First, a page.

Frontiers in Genetics 07/2014; 5(230):230. DOI:10.3389/fgene.2014.00230
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    • "In this study, the population density of M. tuberculata (~2,200 individuals m -2 ) was moderate relative to population density estimates made in South Florida in the 1960's (133 - 37,000 individuals m -2 , Roessler et a. 1977) and to other parts of the world (100 – 13,400 individuals m -2 in Lake Chad and Martinique, respectively, Lévèque 1971; Pointier et al. 1989). Specimens of M. tuberculata from Volusia Blue Spring grew at a similar or slower rate than laboratory-reared morphs from the West Indies (Table 1, Pointier et al. 1993b, Facon et al. 2005) and from Israel (shell length at 300 days, or S 300 = ~17 mm, Livshits and Fishelson 1983). "
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    ABSTRACT: Melanoides tuberculata, an exotic thiarid snail that originated in the Middle East, eastern Africa, and Southeast Asia, has invaded subtropical and tropical areas worldwide. This study provided a detailed picture of the characteristics of a population in central Florida. We collected 40 specimens of Melanoides tuberculata from a cool spring and cultured them and 54 of their offspring in the laboratory for 7 and 10 months, respectively. For both the adults and their F1 offspring, weekly or bimonthly measurements of individuals and counts of offspring produced estimates of growth, age at first reproduction, offspring production, and survival. From these measurements, we produced estimates of birth and death rates and a growth curve using a monomolecular model. We estimated predation rates on the snails with a three-day incubation of small (1–4 mm) M. tuberculata with crayfish in the laboratory. Finally, we produced a static life table from measurements of ~2,200 specimens of M. tuberculata collected from the spring. Growth and reproduction measurements from the laboratory indicated that the snails grew rapidly and were prolific. Only initial size significantly explained any variation in the growth of individuals and only first clutch size explained any variation in fecundity. Nonpredatory mortality in the laboratory was low, but crayfish-induced mortality was high. The life table analysis suggested that the spring population was stable and that mortality was extremely high on the smallest individuals, such as those used in the crayfish predation rate measurements, and on the largest individuals. Therefore, the potential of M. tuberculata to invade new habitats and quickly establish populations may be the result of its high population growth rate, but its population growth may be checked by local predators, such as crayfish and perhaps snail-eating turtles and raccoons.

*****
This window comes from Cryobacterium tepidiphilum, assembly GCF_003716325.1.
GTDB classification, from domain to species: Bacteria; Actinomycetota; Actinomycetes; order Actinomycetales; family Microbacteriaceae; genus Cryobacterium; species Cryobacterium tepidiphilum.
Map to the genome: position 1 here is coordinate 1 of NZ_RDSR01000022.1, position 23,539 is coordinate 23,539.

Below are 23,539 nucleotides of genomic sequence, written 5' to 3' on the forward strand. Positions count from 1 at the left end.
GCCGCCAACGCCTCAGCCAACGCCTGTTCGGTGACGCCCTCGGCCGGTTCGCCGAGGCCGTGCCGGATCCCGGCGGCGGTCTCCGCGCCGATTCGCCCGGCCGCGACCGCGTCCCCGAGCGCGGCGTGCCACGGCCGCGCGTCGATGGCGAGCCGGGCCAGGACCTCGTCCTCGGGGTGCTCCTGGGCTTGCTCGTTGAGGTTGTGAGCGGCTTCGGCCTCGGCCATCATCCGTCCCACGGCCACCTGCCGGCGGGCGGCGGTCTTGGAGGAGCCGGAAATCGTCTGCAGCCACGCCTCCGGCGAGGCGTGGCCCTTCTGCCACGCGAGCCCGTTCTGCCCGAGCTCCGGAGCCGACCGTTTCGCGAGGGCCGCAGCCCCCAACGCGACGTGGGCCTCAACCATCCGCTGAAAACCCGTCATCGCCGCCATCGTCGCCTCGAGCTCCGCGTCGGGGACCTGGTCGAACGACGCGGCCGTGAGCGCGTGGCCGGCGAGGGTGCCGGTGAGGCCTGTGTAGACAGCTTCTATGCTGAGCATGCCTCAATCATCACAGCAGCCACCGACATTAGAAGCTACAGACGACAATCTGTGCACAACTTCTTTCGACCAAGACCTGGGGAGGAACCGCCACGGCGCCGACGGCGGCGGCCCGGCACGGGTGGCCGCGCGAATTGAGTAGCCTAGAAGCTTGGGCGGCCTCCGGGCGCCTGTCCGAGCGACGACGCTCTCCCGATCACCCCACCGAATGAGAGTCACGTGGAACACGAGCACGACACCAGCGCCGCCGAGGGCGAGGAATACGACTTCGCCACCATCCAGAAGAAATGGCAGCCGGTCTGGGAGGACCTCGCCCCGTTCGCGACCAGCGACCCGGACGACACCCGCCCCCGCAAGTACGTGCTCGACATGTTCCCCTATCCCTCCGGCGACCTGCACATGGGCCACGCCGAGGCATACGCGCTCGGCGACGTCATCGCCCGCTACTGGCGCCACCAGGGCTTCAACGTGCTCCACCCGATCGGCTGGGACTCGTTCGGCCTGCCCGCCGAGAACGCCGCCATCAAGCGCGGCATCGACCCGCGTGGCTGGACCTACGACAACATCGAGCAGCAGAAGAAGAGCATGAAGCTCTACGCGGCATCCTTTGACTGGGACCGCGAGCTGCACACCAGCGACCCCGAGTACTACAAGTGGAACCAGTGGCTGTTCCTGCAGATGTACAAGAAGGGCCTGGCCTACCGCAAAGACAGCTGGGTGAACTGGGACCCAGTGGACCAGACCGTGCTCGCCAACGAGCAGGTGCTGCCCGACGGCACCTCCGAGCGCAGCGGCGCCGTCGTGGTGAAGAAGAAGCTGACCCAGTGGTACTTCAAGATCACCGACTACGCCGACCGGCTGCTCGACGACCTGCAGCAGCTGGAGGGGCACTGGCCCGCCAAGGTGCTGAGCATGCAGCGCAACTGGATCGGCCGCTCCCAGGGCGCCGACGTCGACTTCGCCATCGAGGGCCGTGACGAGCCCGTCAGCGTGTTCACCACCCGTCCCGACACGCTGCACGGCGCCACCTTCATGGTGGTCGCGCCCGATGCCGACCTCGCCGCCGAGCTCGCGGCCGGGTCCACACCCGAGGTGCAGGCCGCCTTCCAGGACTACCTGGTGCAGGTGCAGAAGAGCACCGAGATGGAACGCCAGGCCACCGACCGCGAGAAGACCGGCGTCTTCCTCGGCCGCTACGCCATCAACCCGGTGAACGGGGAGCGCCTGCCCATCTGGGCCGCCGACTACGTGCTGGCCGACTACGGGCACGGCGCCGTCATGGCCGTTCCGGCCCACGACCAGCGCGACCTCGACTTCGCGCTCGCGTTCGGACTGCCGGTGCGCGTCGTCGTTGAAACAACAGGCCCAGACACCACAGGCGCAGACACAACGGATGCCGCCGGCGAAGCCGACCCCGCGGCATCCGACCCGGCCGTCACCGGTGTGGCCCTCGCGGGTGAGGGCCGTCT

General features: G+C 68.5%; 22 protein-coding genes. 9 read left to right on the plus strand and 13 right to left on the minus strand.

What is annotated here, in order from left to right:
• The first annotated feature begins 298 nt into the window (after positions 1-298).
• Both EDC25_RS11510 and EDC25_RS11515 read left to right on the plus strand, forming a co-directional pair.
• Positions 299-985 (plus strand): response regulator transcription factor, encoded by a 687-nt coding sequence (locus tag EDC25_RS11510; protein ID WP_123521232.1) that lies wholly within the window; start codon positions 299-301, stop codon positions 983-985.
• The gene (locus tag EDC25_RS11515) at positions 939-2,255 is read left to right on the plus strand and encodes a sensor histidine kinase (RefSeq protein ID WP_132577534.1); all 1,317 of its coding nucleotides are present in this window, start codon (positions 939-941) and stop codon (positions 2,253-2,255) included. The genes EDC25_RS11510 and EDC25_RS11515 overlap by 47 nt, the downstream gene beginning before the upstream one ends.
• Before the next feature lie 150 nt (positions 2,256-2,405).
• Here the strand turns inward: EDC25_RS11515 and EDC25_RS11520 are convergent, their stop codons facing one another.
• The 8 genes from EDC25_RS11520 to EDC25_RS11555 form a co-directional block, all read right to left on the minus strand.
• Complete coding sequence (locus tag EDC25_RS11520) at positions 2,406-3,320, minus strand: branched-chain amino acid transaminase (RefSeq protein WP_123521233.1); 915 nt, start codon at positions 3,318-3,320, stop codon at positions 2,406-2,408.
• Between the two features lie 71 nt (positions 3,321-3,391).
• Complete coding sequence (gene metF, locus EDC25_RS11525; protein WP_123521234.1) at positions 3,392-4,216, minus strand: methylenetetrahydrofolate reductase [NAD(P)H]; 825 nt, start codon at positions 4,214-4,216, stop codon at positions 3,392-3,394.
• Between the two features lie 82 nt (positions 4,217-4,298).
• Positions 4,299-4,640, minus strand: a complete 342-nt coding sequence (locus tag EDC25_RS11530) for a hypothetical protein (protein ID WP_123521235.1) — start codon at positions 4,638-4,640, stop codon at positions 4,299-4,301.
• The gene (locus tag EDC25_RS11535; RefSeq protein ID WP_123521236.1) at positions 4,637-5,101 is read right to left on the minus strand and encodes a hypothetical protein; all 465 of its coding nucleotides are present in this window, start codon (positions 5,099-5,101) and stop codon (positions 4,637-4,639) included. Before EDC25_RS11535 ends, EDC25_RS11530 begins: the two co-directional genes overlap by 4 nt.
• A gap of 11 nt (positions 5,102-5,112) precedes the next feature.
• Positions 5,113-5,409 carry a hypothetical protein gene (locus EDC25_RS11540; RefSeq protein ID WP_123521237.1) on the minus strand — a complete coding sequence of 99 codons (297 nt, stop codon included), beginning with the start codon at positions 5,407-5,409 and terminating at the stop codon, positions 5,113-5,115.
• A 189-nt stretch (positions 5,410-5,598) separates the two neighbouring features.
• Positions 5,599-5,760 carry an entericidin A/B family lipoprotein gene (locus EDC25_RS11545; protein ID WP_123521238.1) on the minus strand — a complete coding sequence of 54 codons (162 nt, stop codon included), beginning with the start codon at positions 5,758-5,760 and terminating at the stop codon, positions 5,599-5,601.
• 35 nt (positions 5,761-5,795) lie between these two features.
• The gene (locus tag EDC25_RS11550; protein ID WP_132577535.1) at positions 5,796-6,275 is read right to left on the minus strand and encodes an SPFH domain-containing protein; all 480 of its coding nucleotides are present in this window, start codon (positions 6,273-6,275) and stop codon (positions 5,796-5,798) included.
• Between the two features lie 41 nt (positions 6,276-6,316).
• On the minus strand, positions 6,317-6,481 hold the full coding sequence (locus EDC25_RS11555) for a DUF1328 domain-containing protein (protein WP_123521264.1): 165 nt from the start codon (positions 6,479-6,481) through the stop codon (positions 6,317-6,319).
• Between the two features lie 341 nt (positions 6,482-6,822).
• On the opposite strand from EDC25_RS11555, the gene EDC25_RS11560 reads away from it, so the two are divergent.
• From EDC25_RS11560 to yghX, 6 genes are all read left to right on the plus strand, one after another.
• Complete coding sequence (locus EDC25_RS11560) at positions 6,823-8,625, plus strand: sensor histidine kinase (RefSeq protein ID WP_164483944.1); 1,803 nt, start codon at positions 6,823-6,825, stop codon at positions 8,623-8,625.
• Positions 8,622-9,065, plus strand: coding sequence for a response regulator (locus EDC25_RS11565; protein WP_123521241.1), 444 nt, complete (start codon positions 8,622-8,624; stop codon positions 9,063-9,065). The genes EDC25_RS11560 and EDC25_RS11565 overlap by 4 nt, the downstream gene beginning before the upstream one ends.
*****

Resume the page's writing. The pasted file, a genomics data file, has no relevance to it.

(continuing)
Aquatic Invasions 09/2013; 8(4):417-425. DOI:10.3391/ai.2013.8.4.05 · 1.61 Impact Factor
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    • "Fernandez et al., 2003; Paraense & Pointier, 2003). Negative effects of exotic snails on native ones have been reported for M. tuberculatus (Pointier, 1993, Fernandez et al., 2003) and for P. acuta (Zukowlski & Walker, 2009). The negative effects on the native fauna, both molluscs and other macro-invertebrates, are currently being investigated in Vila do Abraão stream. "